Review of American Dialogue: The Founders and Us by Joseph J. Ellis

American Dialogue book coverKey Takeaway: The Founding Fathers of the United States are often looked to with deep reverence but superficial understanding, as many “originalists” or “constitutionalists” have not bothered to take the time to read what the founders actually said. If we want to have a proper dialogue with the past, and abide by the intentions and spirit of the founders, we must understand them in all of their complexity, and not as caricatures of our own narrow political agendas.

The idea that the constitution is meant to be read as a divinely-inspired and infallible document is deeply misguided. In American Dialogue, this is made clear throughout the book, but perhaps never more so than in the words of Thomas Jefferson himself:

“Some men look at constitutions with sanctimonious reverence, and deem them like the ark of the covenant, too sacred to be touched. They ascribe to the men of the preceding age a wisdom more than human, and suppose what they did to be beyond amendment…But I know also, that laws and institutions must go hand in hand with the progress of the human mind. As that becomes more developed, more enlightened, as new discoveries are made, new truths disclosed, and manners and opinions change with the change of circumstances, institutions must advance also, and keep pace with the times.”

You couldn’t find a more anti-originalist position than this. Jefferson didn’t believe that the dead should rule from the grave, or that living generations should be constrained by the dictates of the past. For all those advocating an originalist position, Jefferson himself would not have been an originalist.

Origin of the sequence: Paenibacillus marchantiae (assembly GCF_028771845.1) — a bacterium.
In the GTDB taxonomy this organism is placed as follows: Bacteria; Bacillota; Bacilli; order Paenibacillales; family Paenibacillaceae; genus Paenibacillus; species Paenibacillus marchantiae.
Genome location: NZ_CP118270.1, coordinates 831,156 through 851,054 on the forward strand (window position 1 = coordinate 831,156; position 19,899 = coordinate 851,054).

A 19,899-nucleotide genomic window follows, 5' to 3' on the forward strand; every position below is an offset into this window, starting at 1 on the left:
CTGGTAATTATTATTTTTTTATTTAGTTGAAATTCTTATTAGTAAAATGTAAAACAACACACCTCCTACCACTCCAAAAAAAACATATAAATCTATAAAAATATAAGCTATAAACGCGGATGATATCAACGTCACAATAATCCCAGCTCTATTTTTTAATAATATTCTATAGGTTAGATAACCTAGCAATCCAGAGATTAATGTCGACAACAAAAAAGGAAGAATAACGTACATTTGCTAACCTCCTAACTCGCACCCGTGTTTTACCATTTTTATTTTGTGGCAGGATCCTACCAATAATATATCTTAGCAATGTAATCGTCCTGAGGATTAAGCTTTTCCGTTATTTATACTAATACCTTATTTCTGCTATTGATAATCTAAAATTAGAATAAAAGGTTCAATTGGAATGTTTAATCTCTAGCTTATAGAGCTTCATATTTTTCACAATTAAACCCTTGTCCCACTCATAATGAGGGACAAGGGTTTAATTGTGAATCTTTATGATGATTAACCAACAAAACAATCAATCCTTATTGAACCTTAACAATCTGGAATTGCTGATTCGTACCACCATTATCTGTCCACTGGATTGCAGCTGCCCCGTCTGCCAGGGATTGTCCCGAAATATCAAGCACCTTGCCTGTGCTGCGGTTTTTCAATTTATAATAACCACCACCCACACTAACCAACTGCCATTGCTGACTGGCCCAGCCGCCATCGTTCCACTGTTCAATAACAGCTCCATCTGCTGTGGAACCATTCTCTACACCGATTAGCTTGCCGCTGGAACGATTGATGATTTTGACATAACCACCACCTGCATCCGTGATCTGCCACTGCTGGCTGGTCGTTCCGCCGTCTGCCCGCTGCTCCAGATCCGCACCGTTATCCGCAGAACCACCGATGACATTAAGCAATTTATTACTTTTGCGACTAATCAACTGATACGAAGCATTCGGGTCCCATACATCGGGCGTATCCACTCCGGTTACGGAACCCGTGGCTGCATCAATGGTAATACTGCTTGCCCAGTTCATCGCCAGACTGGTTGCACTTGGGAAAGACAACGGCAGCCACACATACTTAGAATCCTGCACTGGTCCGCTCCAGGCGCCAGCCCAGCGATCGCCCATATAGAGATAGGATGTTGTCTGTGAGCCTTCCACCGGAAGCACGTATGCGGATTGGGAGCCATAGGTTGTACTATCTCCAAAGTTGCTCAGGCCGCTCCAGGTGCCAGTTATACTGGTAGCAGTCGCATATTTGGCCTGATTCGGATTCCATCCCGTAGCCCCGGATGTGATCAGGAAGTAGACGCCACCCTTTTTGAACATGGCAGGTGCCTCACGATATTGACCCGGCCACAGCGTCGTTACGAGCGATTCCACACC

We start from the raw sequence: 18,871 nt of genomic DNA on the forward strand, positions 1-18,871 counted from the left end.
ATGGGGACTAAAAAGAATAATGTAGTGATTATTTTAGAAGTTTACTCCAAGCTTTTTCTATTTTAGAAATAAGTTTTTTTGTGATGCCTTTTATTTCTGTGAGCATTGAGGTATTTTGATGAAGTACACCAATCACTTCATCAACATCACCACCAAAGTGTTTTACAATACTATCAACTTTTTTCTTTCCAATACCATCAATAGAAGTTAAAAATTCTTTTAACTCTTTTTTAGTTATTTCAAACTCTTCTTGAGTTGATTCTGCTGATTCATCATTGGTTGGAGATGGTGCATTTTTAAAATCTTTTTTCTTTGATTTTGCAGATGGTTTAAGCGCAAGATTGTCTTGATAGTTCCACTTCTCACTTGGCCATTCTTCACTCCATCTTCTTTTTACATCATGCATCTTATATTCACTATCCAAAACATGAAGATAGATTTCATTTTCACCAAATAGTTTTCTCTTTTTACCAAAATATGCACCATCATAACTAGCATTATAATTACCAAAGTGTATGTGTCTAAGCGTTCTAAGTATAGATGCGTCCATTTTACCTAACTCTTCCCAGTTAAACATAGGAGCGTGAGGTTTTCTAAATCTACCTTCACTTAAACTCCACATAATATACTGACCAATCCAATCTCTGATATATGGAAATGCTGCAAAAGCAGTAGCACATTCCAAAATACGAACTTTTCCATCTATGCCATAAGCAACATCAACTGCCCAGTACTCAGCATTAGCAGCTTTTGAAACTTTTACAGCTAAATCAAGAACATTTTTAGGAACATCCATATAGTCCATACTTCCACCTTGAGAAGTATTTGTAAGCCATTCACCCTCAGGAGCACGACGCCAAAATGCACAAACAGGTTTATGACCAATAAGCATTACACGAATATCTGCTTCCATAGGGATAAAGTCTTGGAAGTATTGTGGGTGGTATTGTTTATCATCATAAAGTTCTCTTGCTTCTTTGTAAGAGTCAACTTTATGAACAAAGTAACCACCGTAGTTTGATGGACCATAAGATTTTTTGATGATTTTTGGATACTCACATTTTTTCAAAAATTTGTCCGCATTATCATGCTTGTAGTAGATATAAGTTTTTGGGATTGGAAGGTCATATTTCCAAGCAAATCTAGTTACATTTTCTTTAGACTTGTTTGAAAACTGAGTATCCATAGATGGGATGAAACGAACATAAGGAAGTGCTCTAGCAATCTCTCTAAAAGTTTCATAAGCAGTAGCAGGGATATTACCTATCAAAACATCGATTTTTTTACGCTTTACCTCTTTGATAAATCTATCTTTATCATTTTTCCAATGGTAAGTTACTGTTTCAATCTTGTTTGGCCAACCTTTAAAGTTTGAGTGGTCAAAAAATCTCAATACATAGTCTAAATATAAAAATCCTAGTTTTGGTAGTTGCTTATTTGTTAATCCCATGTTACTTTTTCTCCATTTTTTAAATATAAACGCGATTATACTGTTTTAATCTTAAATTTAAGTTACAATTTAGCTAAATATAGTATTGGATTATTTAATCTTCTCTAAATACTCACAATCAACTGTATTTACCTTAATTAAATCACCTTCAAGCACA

The appropriate way to interact with the founders, as advocated by the author, is as a conversation informed by their wisdom but not constrained by their commandments.

Understanding original intentions is a tricky business anyway, considering the volume of written material, the complexity of the issues, and the frequent changing of minds within a social and political culture that is unrecognizable to us today. Jefferson understood all of this, and yet we look to the founders as semi-divine figures of an infallible nature, forgetting that four out of the first five presidents, including Jefferson, owned slaves.

Still, there is wisdom to be found, and the greatest wisdom is in the character and demeanor in which the founders resolved issues. The founders of the US, we should not forget, were political philosophers before they were politicians. They were all thoroughly familiar with history and the great thinkers from ancient Greece to the Enlightenment era. They embraced informed debate, based on careful reasoning and the complexities of history. If there is one thing we should learn from the founders, it is to understand the past on a deeper level so as to raise the standard of debate.

On a final note, one particular quote that stuck out to me was a quote by John Adams, writing to Thomas Jefferson:

“In every society known to man, an aristocracy has risen up in the course of time, consisting of a few rich and honorable families who have united with each other against both the people and the first magistrate.”

Adams predicted, centuries ahead of time, the rise of the two Gilded Ages (one of which we’re living in now, with income inequality as severe as before the Great Depression). He knew that all societies, unless something is done to stop it, eventually produce social and economic elites that achieve political domination at the expense of everyone else.